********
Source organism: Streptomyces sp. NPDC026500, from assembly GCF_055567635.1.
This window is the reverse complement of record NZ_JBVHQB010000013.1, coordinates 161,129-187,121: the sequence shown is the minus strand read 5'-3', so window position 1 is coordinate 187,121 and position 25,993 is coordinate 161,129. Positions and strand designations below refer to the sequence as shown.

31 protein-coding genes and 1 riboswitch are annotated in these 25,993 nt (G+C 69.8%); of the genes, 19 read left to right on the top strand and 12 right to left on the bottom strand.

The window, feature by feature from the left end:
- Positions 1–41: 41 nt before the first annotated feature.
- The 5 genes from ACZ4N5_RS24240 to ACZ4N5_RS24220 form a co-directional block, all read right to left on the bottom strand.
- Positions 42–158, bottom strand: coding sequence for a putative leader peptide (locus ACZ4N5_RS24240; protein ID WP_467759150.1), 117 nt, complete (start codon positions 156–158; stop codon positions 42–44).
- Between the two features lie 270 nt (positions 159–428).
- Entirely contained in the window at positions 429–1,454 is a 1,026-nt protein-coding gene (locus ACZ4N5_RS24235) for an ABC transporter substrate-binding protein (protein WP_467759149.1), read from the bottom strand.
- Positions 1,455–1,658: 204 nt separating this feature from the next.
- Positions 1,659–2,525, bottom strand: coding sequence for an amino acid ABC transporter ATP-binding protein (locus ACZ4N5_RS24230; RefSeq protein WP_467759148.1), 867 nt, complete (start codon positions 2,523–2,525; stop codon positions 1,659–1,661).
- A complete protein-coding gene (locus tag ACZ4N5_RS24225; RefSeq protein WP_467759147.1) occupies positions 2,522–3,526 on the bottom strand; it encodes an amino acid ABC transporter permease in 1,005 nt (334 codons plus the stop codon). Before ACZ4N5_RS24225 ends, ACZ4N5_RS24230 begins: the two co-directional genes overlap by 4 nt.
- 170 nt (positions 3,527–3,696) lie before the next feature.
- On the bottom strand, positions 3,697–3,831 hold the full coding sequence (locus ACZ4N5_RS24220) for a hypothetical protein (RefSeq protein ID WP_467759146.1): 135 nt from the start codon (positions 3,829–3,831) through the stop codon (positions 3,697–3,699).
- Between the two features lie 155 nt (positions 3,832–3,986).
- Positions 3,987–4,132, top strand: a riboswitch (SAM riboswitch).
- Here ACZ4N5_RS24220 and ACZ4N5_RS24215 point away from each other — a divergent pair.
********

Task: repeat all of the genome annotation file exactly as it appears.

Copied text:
Source organism: Streptomyces sp. NPDC026500, from assembly GCF_055567635.1.
This window is the reverse complement of record NZ_JBVHQB010000013.1, coordinates 161,129-187,121: the sequence shown is the minus strand read 5'-3', so window position 1 is coordinate 187,121 and position 25,993 is coordinate 161,129. Positions and strand designations below refer to the sequence as shown.

31 protein-coding genes and 1 riboswitch are annotated in these 25,993 nt (G+C 69.8%); of the genes, 19 read left to right on the top strand and 12 right to left on the bottom strand.

The window, feature by feature from the left end:
- Positions 1–41: 41 nt before the first annotated feature.
- The 5 genes from ACZ4N5_RS24240 to ACZ4N5_RS24220 form a co-directional block, all read right to left on the bottom strand.
- Positions 42–158, bottom strand: coding sequence for a putative leader peptide (locus ACZ4N5_RS24240; protein ID WP_467759150.1), 117 nt, complete (start codon positions 156–158; stop codon positions 42–44).
- Between the two features lie 270 nt (positions 159–428).
- Entirely contained in the window at positions 429–1,454 is a 1,026-nt protein-coding gene (locus ACZ4N5_RS24235) for an ABC transporter substrate-binding protein (protein WP_467759149.1), read from the bottom strand.
- Positions 1,455–1,658: 204 nt separating this feature from the next.
- Positions 1,659–2,525, bottom strand: coding sequence for an amino acid ABC transporter ATP-binding protein (locus ACZ4N5_RS24230; RefSeq protein WP_467759148.1), 867 nt, complete (start codon positions 2,523–2,525; stop codon positions 1,659–1,661).
- A complete protein-coding gene (locus tag ACZ4N5_RS24225; RefSeq protein WP_467759147.1) occupies positions 2,522–3,526 on the bottom strand; it encodes an amino acid ABC transporter permease in 1,005 nt (334 codons plus the stop codon). Before ACZ4N5_RS24225 ends, ACZ4N5_RS24230 begins: the two co-directional genes overlap by 4 nt.
- 170 nt (positions 3,527–3,696) lie before the next feature.
- On the bottom strand, positions 3,697–3,831 hold the full coding sequence (locus ACZ4N5_RS24220) for a hypothetical protein (RefSeq protein ID WP_467759146.1): 135 nt from the start codon (positions 3,829–3,831) through the stop codon (positions 3,697–3,699).
- Between the two features lie 155 nt (positions 3,832–3,986).
- Positions 3,987–4,132, top strand: a riboswitch (SAM riboswitch).
- Here ACZ4N5_RS24220 and ACZ4N5_RS24215 point away from each other — a divergent pair.